Where the impact of stress and fatigue approaches a level of impairment it is essential that there is change.  To maintain safety and wellness at work, and to meet OSH requirements, managers who observe impairment in an employee at work, and employees who are experiencing signs of impairment, should report this situation and implement a process of support and change. 

 

Research has shown work related stress to have adverse effect for organisations in terms of:

  • Employee commitment to work
  • Staff performance and productivity
  • Staff turnover and intention to leave
  • Attendance levels
  • Staff recruitment and retention
  • Learner satisfaction
  • Organisational image and reputation
  • Potential for litigation

Consideration should be given to the impact on the individual and their unit or team.  For example, losing one colleague for a period with a stress-related illness can have a dramatic impact on the workload and morale of the rest of the team.

 

Tackling stress prevents ill health

There is convincing evidence that prolonged periods of stress, including work related stress, have an adverse effect on health.  Research provides links with stress and

  • Physical effects such as heart disease and ongoing back pain, headaches, gastrointestinal and sleep disturbances, and various minor illnesses; and
  • Psychological effects such as anxiety and depression

Otago Polytechnic Limited encourages a healthy workplace culture, supports individual staff and managers to identify stressors and to assist each other in dealing with them. This approach is based on managers, staff and their representatives working together to continuously improve performance in tackling work-related stress and in supporting staff where the impact of personal stress is impacting on their work.

 

Resources

Provision of information on stress management (pamphlets, training)

Staff Assistance Programme (SAP)

Training opportunities e.g. Stress Prevention and Management, Dealing with Difficult People, Time Management.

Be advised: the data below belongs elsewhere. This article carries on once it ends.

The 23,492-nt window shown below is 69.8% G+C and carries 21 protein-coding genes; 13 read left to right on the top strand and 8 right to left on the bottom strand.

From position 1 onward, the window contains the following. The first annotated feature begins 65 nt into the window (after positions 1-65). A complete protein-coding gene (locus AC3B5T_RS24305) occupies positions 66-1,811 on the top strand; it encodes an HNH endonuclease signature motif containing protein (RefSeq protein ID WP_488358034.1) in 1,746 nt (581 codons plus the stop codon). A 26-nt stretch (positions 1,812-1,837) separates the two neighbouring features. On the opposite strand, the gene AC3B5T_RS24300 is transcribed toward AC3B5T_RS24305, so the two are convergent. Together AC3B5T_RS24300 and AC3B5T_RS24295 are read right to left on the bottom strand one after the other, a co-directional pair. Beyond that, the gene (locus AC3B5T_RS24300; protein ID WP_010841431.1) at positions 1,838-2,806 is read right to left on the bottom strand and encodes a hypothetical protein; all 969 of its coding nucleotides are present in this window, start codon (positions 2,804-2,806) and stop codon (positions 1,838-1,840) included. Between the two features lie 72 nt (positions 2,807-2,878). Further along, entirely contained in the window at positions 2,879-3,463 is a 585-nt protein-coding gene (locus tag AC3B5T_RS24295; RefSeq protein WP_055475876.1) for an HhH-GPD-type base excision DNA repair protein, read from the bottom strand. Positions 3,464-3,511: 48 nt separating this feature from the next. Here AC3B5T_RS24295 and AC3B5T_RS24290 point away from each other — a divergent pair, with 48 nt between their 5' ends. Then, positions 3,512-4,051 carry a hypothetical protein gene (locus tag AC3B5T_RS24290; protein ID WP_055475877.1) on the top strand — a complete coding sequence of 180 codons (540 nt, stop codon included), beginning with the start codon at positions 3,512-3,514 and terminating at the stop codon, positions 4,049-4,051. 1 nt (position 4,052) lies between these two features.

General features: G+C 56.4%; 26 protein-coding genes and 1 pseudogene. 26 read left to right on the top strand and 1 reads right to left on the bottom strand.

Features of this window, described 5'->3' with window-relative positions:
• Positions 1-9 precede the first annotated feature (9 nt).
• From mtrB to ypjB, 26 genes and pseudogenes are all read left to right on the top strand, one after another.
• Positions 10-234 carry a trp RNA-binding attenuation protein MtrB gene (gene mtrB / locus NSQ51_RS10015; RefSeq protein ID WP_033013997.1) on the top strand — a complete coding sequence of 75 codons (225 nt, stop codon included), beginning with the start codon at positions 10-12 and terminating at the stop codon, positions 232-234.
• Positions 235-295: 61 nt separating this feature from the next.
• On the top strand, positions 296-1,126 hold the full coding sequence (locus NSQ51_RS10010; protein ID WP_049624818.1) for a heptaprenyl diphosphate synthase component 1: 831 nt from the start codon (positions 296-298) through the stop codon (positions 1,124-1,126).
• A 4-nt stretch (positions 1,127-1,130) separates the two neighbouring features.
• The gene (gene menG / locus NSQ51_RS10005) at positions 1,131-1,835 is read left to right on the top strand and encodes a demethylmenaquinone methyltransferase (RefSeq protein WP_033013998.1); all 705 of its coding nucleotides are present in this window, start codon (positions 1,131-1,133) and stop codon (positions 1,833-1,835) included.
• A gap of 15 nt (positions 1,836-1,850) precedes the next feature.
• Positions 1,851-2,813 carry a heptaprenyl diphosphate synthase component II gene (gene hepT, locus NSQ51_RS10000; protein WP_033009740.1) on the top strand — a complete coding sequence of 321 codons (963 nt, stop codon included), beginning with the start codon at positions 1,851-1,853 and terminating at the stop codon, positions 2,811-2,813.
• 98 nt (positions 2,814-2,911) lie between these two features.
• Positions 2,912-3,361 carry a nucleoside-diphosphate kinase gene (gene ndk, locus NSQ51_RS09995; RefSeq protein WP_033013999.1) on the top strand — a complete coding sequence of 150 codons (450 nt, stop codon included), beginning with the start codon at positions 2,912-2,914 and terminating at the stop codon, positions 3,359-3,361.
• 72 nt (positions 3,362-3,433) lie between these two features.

Formal Leaders

Will maintain a healthy work environment by ensuring:

  • Good communication between leadership and staff, particularly where there are organisational and procedural changes.
  • Staff are fully trained to discharge their duties.
  • Constructive and timely feedback to staff on performance is provided.
  • Staff are provided with meaningful development opportunities.
  • Workloads are monitored to ensure that staff are not overworking.
  • Leave is monitored/managed to ensure that staff are taking their full entitlement.
  • That they are proactive in identifying and dealing with stressors and stress.
  • That they encourage staff to attend seminars relating to stress prevention and management.

 

Support available for individuals

Resources are available to assist staff.  Discuss your individual needs with your manager or the Human Resources staff.  Training opportunities are available, and a Staff Assistance Programme is available.  Individual support is very helpful and is available from a range of sources including:

  • Trusted colleague or friend
  • EAP counsellor (confidential)
  • Director: Health and Safety
  • Chaplain
  • Health and Safety Advisors
  • Head of College/Programme Head
  • Family/whanau
  • Mentor/professional
  • People and Culture
  • Union representative
  • Doctor or nurse

 

Health and Safety Investigation re Report of Work-Related Stress - Form

 

Sample Letter